Native Americans    Tribal peoples that settled North America. In the United States, they are also known as Indians. In Canada they tend to be referred to as First Nations.

Oligocene epoch  A span of time in the distant geologic past that ran from 33.9 milllion to 23 million years ago. It falls in the middle of the Tertiary period. It was a cooling period on Earth and was a time when a number of new species emerged, including horses, elephants with trunks and grasses.

paleontologist  A scientist who specializes in studying fossils, the remains of ancient organisms.

primate  The order of mammals that includes humans, apes, monkeys and related animals (such as tarsiers, the Daubentonia and other lemurs).

species  A group of similar organisms capable of producing offspring that can survive and reproduce.

strata  (singular: stratum) Layers, usually of rock or earthen materials, whose structure tends to vary little. It is usually different from layers above and was produced at a different period of time using different ingredients.

volcano  A place on Earth’s crust that opens, allowing magma and gases to spew out from underground reservoirs of molten material. The magma rises through a system of pipes or channels, sometimes spending time in chambers where it bubbles with gas and undergoes chemical transformations. This plumbing system can become more complex over time. This can result in a change, over time, to the chemical composition of the lava as well. The surface around a volcano’s opening can grow into a mound or cone shape as successive eruptions send more lava onto the surface, where it cools into hard rock.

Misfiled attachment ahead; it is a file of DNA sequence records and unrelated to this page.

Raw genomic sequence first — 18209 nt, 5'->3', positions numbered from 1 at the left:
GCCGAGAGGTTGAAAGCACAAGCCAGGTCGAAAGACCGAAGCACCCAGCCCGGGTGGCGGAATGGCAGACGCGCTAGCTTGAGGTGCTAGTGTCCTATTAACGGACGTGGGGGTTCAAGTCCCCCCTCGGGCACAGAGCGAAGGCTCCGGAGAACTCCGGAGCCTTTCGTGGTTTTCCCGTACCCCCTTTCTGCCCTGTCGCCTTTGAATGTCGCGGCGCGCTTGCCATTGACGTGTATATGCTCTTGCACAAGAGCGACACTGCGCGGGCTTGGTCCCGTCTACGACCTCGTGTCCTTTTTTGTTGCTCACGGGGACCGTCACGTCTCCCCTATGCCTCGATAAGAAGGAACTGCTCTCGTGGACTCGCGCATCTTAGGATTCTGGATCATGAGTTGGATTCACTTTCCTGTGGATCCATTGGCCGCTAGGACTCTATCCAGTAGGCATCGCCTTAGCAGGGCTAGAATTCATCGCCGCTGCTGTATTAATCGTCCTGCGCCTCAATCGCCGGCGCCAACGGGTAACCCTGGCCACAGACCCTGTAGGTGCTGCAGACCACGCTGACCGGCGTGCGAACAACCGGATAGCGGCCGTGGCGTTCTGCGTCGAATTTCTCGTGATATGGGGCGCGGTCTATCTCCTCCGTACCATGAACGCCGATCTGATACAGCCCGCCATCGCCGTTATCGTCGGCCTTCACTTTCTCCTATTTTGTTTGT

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Further Reading

B. Bower. “Fossil find adds a relative to our family tree.” Science News for Students. June 2, 2015.

E. Sohn. “Primate memory showdown.” Science News for Students. December 12, 2007.

E. Sohn. “Gliders in the family.” Science News for Students. November 2, 2007.

E. Sohn. “The littlest lemurs.” Science News for Students. December 19, 2006.

Original Journal Source: J.X. Samuels, L.B. Albright and T.J. Fremd. The last fossil primate in North America: new material of the enigmatic Ekgmowechashala from the Arikareean of Oregon. American Journal of Physical Anthropology. Published online June 29, 2015. doi: 10.1002/ajpa.22769.